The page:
Author Topic: What is the standard for reflow soldering in Late 2019 for hobbyists?  (Read 712 times)

0 Members and 1 Guest are viewing this topic.

Offline soFPG

  • Regular Contributor
  • *
  • Posts: 142
  • Country: de
The question is basically in the subject already: What reflow oven is "the standard" for hobbyists on a budget in late 2019?
 

Online rstofer

  • Super Contributor
  • ***
  • Posts: 6909
  • Country: us
Re: What is the standard for reflow soldering in Late 2019 for hobbyists?
« Reply #1 on: October 24, 2019, 08:39:46 pm »
A hot plate works well if it has a solid top.  Otherwise something like a saw blade or aluminum plate to spread the hear.

A toaster oven like the obsolete Black & Decker InfraWave modified with a control system based on the Arduino.  There are several, try Google.  Or, maybe something like this:
https://www.rocketscream.com/blog/product/tiny-reflow-controller-v2/

On my toaster oven, I added thermal insulation between the inner and outer metal walls to keep the heat inside the cabinet.  It basically won't work without the insulation.
 

Offline soFPG

  • Regular Contributor
  • *
  • Posts: 142
  • Country: de
Re: What is the standard for reflow soldering in Late 2019 for hobbyists?
« Reply #2 on: October 24, 2019, 09:11:14 pm »
Thanks for your answer!
Maybe I should have said that I am not that low on a budget to play with the hot plate  ;D

What I don't really like about the toaster oven variant is, that I don't know which oven works beforehand. I don't really want to buy a toaster oven only to find out that I can't use it for reflow work (they say it should be capable of 2°C/s).

I am able to spend 200$ on something (whatever it is) - maybe there is something "easier" to assemble than toaster + controller? I also plan to do high pin count BGAs, don't know if that makes any difference.
 

Offline MosherIV

  • Super Contributor
  • ***
  • Posts: 1312
  • Country: gb
Re: What is the standard for reflow soldering in Late 2019 for hobbyists?
« Reply #3 on: October 24, 2019, 10:31:22 pm »
Most toaster ovens will work so long as the temperature can reach 250°C
A must have modification is a slow fan to keep the temperature as even as possible through out the oven.

High pin count bga will be very hit or miss for hobbiest.
How would you verify good solder joints?
I think companies x-ray the boards to verify good bga solder joints.
 

Offline soFPG

  • Regular Contributor
  • *
  • Posts: 142
  • Country: de
Re: What is the standard for reflow soldering in Late 2019 for hobbyists?
« Reply #4 on: October 25, 2019, 07:31:41 am »
I mean if the oven reaches the required temperature long enough all solder should mealt creating proper solder joints, shouldn't it?

Regarding the fan replacement: How do I know beforehand which fan will work and fit properly?
Does heating without convection also work e.g. don't use a fan at all?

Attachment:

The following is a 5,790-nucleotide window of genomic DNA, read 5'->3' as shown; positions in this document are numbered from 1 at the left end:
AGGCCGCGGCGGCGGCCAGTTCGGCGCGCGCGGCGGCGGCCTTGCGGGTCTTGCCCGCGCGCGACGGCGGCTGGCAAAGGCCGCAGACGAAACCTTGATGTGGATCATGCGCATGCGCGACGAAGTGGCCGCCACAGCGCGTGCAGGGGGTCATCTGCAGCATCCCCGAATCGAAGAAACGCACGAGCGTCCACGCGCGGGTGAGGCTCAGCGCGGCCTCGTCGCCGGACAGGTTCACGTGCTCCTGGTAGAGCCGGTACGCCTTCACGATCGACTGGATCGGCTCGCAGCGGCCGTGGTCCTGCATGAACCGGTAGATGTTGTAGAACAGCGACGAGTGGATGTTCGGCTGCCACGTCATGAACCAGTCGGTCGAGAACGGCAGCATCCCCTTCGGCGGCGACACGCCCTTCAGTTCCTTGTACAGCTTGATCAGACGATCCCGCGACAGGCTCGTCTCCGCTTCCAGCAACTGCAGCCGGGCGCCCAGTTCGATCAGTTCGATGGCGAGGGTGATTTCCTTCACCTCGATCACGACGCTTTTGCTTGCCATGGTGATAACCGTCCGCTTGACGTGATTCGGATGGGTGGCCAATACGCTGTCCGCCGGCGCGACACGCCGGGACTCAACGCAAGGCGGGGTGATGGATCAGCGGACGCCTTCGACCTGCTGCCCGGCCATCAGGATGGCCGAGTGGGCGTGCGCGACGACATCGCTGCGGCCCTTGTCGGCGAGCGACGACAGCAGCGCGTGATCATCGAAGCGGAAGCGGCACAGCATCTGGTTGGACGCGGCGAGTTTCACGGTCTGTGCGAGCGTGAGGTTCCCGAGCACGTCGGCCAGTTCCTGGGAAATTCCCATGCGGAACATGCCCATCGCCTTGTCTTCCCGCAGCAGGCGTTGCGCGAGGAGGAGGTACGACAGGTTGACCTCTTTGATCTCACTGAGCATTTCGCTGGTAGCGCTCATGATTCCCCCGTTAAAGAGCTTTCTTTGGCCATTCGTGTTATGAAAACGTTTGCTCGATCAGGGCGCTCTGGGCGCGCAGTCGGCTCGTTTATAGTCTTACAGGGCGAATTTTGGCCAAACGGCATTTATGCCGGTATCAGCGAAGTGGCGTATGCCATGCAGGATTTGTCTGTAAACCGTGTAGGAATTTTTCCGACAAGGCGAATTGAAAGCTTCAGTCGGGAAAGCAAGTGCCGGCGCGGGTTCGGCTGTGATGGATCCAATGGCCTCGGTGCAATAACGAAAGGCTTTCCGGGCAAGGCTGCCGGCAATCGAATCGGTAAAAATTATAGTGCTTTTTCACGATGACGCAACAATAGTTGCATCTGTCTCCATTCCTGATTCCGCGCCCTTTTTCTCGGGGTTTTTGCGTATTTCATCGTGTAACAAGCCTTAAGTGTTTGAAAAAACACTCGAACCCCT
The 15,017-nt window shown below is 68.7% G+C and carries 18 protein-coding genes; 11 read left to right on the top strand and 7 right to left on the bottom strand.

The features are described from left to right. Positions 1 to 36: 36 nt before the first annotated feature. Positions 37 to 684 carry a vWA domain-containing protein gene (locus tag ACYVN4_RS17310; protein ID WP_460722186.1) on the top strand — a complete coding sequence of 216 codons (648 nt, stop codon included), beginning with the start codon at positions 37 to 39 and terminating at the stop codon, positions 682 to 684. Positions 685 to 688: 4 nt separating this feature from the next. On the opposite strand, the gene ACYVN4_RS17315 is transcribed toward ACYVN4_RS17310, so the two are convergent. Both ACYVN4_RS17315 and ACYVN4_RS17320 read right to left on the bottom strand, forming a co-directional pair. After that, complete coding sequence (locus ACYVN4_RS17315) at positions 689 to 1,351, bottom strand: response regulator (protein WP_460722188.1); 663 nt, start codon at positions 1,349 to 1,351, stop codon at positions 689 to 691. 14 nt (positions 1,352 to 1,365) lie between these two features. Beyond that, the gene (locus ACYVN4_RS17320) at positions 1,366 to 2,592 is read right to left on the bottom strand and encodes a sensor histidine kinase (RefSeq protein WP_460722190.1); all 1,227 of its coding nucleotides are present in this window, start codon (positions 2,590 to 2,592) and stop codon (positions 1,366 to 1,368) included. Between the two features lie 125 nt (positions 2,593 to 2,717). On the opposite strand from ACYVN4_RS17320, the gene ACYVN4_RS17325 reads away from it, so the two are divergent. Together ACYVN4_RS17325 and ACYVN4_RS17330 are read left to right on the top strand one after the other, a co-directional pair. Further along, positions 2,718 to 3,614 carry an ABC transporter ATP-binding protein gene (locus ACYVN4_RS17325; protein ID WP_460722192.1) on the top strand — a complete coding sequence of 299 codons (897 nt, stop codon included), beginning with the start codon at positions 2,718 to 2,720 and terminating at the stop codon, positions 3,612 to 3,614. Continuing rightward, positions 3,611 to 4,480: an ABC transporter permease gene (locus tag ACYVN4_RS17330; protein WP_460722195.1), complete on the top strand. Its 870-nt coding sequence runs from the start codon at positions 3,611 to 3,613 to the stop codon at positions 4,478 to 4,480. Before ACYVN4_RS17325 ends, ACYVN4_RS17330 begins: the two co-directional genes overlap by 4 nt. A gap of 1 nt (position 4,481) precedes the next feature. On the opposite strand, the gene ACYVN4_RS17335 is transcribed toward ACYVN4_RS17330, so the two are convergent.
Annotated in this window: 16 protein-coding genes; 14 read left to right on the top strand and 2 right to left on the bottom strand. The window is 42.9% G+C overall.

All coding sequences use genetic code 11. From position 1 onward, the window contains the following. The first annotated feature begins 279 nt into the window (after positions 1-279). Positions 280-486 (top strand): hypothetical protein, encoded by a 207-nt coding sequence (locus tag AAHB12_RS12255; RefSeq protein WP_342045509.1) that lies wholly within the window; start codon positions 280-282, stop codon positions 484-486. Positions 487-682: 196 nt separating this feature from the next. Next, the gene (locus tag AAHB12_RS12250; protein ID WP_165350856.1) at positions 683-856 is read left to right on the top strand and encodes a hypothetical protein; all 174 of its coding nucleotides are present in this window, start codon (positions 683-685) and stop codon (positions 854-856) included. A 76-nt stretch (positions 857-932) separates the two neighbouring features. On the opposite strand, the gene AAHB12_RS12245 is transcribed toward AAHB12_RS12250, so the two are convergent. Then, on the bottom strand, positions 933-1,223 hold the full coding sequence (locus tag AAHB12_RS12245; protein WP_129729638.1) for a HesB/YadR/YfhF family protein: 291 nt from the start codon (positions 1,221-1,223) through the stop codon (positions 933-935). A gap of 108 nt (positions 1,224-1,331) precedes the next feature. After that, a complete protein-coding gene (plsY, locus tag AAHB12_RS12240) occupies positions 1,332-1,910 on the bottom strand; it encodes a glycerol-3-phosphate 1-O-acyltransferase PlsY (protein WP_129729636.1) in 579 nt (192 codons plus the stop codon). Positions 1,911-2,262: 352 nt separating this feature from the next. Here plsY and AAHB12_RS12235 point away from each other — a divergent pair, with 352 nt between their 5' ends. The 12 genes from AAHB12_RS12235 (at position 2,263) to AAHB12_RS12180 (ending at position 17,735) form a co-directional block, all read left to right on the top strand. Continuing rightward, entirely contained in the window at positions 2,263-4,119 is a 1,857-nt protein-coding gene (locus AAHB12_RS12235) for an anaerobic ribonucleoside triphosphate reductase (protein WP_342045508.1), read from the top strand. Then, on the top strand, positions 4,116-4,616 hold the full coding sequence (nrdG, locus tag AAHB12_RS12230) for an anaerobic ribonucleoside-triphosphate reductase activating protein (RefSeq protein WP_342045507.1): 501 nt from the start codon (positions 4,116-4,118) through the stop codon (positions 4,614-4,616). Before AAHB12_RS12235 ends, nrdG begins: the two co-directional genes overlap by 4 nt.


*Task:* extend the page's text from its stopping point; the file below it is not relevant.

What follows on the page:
Online rstofer

  • Super Contributor
  • ***
  • Posts: 6909
  • Country: us
Re: What is the standard for reflow soldering in Late 2019 for hobbyists?
« Reply #5 on: October 25, 2019, 04:14:32 pm »
I mean if the oven reaches the required temperature long enough all solder should mealt creating proper solder joints, shouldn't it?
The real problem with toaster ovens is whether they can follow the chip manufacturer's heating profile.  Few can, mine probably can't.  It comes close enough for my purposes but I'm not doing BGA.
Quote
Regarding the fan replacement: How do I know beforehand which fan will work and fit properly?
I think you can buy convection style ovens and, in this case, the fan would be included.
Quote
Does heating without convection also work e.g. don't use a fan at all?
My Black & Decker doesn't have a fan.

Don't laugh at the hot plate.  It is my preferred method because I can watch the solder flow and I know exactly when to remove the board from the plate.  I buy PCBs from ExpressPCB and they are of a standard size.  These fit on the flat portion of my hotplate so I don't need a heat spreader.

I simply put the board on the hot plate, turn the dial to max and wait.  When the solder has flowed, I use tweezers to take the board off the hot plate and set it anywhere else.  Then I can turn off the hot plate.  I don't allow the board to ramp down on the plate.

The hot plate only works on one side of the board and is incompatible with through-hole devices.  Sometimes this limitation drives me toward my toaster oven.

The toaster oven basically comes on full and stays that way until the soak temperature, it holds for some time and then cranks on full until it reaches the end of the heating cycle.  Then it simply shuts off and the temperature ramps down.  It works very well but, as I said above, I have no idea whether it meets the manufacturer's specs for reflow soldering.  But it works...